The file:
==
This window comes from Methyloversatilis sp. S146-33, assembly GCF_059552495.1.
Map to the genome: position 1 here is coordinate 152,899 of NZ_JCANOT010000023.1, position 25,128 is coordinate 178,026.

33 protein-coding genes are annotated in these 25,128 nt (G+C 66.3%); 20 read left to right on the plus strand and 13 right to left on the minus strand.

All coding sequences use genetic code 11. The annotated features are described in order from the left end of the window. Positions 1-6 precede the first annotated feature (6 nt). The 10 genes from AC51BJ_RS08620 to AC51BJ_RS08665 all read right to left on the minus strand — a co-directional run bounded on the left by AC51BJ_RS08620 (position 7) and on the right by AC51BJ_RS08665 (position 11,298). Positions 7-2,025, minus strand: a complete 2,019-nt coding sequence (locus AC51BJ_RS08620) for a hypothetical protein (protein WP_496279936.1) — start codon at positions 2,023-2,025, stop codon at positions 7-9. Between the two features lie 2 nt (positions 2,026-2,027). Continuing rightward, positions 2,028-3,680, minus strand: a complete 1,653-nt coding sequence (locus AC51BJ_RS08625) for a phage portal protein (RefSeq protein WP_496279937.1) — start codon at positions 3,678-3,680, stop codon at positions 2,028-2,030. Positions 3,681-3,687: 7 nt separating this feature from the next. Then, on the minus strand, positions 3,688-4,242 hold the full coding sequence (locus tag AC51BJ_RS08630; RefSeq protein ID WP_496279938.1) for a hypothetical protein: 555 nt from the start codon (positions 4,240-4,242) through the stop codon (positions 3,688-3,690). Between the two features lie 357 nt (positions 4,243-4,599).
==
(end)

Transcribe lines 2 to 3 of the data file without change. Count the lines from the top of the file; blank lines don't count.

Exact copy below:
Map to the genome: position 1 here is coordinate 152,899 of NZ_JCANOT010000023.1, position 25,128 is coordinate 178,026.

33 protein-coding genes are annotated in these 25,128 nt (G+C 66.3%); 20 read left to right on the plus strand and 13 right to left on the minus strand.